Russ Mould, investment director at AJ Bell, comments:
“History shows that since the inception of the FTSE All-Share in 1962 the index has tended to do better, on average, under Conservative Governments:
Prime Minister & term
Change in FTSE All-Share
Margaret Thatcher, 1979-90
John Major, 1990-1997
James Callaghan, 1976-79
David Cameron, 2010-16
Edward Heath, 1970-74
Tony Blair, 1997-2007
Theresa May, 2016-
Harold Wilson, 1964-70
Harold Wilson, 1974-76
Gordon Brown, 2007-10
Source: Thomson Reuters Datastream
“This would suggest that, if the polls are right and the Conservatives come out on top on Friday morning, we are unlikely to see much reaction from the market.
“However, markets don’t like uncertainty so if there is an unexpected Labour win or worse, a hung parliament and a period of political wrangling while a new Government if formed, there could be some short term market volatility.
“Whatever the outcome, investors are better off focusing on company and economic fundamentals rather than trying to second-guess short-term political developments and market movements.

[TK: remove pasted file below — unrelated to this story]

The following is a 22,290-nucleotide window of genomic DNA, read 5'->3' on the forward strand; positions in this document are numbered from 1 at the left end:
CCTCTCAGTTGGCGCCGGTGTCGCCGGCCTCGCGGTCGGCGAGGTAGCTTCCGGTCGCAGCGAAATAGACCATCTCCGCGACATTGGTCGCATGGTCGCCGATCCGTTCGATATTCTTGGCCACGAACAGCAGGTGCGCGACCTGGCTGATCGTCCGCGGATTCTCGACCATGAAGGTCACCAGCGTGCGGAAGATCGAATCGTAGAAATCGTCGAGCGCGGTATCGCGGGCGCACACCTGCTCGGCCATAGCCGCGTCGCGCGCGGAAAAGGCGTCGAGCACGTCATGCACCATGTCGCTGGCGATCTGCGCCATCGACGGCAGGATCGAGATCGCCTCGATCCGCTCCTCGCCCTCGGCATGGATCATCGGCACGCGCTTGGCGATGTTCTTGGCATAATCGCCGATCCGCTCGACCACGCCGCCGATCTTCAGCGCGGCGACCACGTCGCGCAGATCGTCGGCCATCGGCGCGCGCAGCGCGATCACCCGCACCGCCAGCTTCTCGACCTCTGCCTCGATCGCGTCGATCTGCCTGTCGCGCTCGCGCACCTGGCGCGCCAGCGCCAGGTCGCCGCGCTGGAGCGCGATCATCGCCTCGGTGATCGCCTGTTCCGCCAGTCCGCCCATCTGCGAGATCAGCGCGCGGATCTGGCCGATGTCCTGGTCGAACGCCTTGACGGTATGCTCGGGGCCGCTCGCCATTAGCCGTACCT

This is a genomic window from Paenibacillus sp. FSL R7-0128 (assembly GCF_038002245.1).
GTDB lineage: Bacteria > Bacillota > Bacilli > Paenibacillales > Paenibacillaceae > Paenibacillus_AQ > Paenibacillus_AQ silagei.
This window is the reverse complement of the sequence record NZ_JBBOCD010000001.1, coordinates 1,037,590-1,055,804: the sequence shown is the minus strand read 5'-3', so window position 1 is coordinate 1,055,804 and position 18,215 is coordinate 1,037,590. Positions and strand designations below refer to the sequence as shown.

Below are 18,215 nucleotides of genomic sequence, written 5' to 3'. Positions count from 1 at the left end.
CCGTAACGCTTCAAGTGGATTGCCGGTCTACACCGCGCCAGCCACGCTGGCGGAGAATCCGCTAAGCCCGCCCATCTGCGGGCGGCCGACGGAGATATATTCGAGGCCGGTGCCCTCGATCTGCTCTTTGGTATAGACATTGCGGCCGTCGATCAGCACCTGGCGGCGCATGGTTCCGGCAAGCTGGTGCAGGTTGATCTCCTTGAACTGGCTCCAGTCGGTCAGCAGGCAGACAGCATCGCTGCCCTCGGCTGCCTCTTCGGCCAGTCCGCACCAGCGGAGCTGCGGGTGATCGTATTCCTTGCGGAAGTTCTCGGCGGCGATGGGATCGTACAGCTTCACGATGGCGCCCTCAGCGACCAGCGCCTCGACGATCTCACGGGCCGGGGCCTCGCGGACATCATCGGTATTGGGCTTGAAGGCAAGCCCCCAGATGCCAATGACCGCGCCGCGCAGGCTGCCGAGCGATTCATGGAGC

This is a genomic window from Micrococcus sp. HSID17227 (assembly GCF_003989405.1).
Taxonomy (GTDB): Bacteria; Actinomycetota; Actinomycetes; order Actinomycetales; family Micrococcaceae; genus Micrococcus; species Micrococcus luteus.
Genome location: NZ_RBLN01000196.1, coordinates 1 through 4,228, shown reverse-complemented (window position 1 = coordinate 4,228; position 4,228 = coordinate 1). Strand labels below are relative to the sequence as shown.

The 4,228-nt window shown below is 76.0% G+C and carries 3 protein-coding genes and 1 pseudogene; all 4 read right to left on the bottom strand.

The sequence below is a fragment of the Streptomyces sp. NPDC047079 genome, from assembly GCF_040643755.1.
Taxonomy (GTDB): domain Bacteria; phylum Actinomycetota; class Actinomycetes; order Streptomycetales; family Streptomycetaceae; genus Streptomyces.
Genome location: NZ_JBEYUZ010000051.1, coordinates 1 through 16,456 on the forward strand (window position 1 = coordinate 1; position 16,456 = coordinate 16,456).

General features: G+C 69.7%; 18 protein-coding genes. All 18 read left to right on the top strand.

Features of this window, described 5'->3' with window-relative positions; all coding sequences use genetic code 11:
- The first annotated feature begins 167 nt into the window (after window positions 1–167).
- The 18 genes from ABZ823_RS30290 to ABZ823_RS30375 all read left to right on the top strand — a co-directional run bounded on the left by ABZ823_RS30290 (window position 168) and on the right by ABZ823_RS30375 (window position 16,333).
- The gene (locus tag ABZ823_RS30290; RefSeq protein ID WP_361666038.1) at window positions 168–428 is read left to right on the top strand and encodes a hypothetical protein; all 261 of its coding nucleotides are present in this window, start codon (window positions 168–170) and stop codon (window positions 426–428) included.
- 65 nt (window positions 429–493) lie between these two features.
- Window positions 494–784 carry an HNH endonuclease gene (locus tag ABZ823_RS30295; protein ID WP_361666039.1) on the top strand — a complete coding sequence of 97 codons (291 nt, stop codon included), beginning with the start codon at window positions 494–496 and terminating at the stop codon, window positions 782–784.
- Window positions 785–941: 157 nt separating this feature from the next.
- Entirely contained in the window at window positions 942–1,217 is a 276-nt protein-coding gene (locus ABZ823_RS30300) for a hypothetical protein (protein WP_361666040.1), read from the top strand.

“Certain sectors or individual firms could be affected by short-term shifts in policy – banks, transportation companies and utilities all have the potential to become (or remain) political footballs.
“Investors need to factor this into the valuation they are prepared to pay for them and when assessing specific firms they need to ask themselves whether a hung parliament, change in Prime Minister or a coalition or minority Government will really mean that customers will stop buying a company’s products or services, or insist on paying a lower price.
“Ultimately it is profit and cash flow that drive share prices in the long term so investors should not let short term political noise divert them from their investment strategy. If anything, they should consider using dips in the market to pick up their favoured investments at lower prices.”